In the darkest hours of the night, when the rest of the world is dreaming sweet careless dreams, your average marketing exec is likely wide awake and staring at the ceiling while thinking up better ways to run their team. Marketers are a unique bunch, an exciting mix of people who are just as turned on by a juicy creative idea as they are by some sweet, sweet data metrics.
Managing these passionate professionals is more of a challenge than you know; you’ve gotta be smart and use everything you can to keep those marketing wheels churning—those leads ain’t gonna find themselves. Smart marketing execs use marketing technology to channel the hamster energy of their team in the right direction.
Something else you need to factor in is that marketers are a social bunch, thriving in a collaborative environment where shared ideas are polished and refined by a healthy back-and-forth within the team. The shift to remote work puts a real kink in that. Once again, tech is the answer to team-building and collaboration at a distance.
But knowing that tech is the answer isn’t enough. In fact, it brings up a whole slew of other questions. And these, my friends, are the top 5 Martech questions that keep sleepless marketing executives tossing and turning.
- What tech to use? (When is it time to upgrade your tech?)
- How much tech is too much tech?
- How do you get your team on board with your tech stack?
- Where is the tech that does _______?
- What’s the one tech I can’t do without?
1. What tech to use? (When is it time to upgrade your tech?)
There’s so much tech out there, it’s hard to know what to use in your stack. Above and beyond what company-wide software your IT department issues, there’s a whole world of Martech to choose from. How do you know which to choose? Hubspot? Salesforce? Sendoso? Mailchimp? Campaigner? Marketo? PartnerStack? AdRoll? Monday? Microsoft Dynamics?
Honestly, this list could go on and on. In his 2020 marketing technology landscape, Scott Brinker identified 8,000 Martech solutions, a number that’s up 13.6% from the previous year. That’s a whole lotta tech.
Heck, odds are you’re going to want to look at another piece of tech like LastPass just to help your people keep track of all the logins and passwords they need to access your warehouse of software (although a really smart manager will look for tech that doesn’t require another password, see question #2).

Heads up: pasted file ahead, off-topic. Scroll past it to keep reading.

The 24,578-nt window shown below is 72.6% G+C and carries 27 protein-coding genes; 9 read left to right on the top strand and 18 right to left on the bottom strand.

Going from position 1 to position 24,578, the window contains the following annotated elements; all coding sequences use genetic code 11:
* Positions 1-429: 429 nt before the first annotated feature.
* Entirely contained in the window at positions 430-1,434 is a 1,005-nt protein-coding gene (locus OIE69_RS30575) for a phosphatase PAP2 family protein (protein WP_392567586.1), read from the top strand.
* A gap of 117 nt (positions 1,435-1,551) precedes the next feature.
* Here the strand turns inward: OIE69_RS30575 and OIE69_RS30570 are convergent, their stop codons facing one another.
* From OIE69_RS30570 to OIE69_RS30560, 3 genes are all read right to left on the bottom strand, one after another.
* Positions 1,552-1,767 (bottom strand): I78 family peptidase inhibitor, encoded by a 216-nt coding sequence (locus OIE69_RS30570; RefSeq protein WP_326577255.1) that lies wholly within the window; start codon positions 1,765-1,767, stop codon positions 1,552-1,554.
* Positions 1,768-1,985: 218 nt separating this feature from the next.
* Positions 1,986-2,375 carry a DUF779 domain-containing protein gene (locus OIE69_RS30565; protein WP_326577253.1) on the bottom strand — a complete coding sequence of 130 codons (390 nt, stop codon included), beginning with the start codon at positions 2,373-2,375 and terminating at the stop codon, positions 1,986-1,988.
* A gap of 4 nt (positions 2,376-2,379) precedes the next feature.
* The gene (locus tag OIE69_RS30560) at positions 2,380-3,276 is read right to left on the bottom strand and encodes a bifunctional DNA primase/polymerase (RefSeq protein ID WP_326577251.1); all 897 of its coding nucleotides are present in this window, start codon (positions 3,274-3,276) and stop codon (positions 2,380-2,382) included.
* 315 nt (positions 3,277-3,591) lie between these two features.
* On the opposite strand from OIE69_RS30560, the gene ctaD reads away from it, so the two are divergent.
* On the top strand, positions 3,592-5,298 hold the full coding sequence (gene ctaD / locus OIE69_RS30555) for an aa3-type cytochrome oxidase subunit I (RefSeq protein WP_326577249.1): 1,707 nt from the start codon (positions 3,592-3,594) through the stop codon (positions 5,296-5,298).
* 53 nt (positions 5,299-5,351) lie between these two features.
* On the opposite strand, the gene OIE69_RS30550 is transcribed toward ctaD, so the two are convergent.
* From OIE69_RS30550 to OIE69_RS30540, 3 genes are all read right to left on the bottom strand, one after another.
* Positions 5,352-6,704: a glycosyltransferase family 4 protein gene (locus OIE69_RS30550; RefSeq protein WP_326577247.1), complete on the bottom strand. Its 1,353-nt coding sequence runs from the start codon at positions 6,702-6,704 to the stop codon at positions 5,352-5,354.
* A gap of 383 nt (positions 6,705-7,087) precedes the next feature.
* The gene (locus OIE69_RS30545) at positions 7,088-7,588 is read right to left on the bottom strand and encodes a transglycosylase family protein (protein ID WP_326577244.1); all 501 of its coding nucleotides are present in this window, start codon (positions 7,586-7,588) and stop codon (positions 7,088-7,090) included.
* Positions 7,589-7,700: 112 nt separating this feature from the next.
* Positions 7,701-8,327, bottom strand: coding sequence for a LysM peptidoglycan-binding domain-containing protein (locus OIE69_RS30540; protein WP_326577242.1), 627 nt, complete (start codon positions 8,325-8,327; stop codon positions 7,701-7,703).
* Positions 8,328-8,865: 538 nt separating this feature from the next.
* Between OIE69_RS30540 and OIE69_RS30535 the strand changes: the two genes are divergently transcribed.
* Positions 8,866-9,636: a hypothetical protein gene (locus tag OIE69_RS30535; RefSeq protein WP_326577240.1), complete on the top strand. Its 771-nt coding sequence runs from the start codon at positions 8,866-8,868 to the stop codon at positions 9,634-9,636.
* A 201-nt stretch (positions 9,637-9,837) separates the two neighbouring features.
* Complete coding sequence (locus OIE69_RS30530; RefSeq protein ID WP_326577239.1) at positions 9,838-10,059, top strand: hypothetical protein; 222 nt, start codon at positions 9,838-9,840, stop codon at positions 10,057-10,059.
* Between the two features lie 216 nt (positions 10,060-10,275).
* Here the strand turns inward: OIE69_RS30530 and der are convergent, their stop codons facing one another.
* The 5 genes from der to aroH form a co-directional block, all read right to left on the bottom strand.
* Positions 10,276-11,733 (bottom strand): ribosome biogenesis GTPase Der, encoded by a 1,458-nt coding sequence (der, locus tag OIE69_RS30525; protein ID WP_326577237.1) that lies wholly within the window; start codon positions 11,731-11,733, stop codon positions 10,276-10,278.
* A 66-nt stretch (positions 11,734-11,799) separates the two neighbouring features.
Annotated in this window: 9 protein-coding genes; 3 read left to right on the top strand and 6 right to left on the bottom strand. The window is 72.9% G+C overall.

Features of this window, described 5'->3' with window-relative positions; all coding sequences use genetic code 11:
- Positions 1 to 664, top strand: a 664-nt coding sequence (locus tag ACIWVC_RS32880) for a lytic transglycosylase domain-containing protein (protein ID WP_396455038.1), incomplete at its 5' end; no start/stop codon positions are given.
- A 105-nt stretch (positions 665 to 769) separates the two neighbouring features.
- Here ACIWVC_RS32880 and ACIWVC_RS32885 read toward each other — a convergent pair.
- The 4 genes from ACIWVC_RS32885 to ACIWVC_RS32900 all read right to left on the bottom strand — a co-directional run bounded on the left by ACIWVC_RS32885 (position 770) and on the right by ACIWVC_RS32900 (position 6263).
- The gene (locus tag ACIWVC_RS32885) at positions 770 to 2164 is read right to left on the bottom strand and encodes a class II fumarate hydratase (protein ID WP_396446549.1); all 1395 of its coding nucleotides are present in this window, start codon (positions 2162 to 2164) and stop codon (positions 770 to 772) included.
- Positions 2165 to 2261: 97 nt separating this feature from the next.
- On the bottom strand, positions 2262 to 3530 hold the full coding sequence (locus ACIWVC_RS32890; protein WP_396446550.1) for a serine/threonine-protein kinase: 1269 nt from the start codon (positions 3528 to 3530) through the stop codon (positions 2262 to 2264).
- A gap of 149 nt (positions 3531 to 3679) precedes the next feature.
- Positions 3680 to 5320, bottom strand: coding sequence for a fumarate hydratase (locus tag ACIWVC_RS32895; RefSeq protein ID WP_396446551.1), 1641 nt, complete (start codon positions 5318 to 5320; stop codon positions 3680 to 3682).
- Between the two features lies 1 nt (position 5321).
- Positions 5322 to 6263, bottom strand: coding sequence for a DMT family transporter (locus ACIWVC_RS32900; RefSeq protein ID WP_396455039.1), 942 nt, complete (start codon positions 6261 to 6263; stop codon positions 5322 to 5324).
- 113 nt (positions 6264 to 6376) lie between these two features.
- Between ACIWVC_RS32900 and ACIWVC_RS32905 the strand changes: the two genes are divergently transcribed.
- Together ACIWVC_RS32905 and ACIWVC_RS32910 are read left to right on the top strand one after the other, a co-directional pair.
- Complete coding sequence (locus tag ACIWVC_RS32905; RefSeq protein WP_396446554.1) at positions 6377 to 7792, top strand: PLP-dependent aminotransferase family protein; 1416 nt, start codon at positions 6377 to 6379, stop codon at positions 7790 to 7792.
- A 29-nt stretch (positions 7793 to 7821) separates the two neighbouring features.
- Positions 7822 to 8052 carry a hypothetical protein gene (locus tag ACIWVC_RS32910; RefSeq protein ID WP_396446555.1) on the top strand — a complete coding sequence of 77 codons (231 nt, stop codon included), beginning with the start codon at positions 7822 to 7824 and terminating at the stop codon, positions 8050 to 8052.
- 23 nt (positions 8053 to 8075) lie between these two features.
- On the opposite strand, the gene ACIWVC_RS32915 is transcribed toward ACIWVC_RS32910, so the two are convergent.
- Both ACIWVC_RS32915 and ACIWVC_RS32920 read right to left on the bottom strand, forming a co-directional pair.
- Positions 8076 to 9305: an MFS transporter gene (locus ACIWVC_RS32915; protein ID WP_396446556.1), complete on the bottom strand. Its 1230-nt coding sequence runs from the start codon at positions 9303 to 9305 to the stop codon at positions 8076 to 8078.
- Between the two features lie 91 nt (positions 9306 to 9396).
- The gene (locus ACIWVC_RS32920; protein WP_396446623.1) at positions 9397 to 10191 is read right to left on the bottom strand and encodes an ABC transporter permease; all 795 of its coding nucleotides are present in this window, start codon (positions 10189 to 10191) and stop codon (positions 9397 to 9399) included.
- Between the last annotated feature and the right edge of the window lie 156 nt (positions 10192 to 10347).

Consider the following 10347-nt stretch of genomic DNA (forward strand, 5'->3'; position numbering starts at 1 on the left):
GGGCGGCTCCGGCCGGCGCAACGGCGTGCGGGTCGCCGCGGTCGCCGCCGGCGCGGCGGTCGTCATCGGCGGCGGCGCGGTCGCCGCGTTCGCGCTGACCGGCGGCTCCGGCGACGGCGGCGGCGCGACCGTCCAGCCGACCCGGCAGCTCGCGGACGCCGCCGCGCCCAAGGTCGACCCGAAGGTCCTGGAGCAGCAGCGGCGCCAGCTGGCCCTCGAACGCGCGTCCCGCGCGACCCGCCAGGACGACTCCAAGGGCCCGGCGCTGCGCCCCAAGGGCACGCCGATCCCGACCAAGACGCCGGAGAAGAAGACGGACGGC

A related question to what tech to use is when do you need it? Knowing when it’s time to upgrade your Martech is just as important as what you need to upgrade to. Sometimes you already have tech that’s supposed to be doing a job, but it’s not performing as expected. Is it time to dump it for an alternative, or is your existing tech not meeting expectations because it’s not being used properly (see question #3).
Then there’s always this question: do we need more tech, or do we need more people? Sometimes the tools aren’t the problem, it’s the number of hands you have to wield them. Tech versus headcount is a balancing act that’s always weighing on a marketing executive’s mind.
Marketing execs are constantly assessing their Martech and trying to optimize their stack for their particular team’s needs. They’re also always looking into the future to anticipate what their team will need next quarter, next year, and beyond. They know that implementing a new piece of technology can take time, and sometimes by the time you recognize a gap in your tech stack, you realize the right time to fill that gap was 6 months ago.
2. How much tech is too much tech?
Yeah, there’s a crap-ton of tech out there (that’s a real measurement, honestly), and you could probably find a tool that does just about any job you can think of (although sometimes those are hard if not impossible to find, see question #4). But surely there comes a point when enough really is enough and it’s time to stop. But when is that?
Are 10 pieces of tech more than you need? Are 25? How much is too much?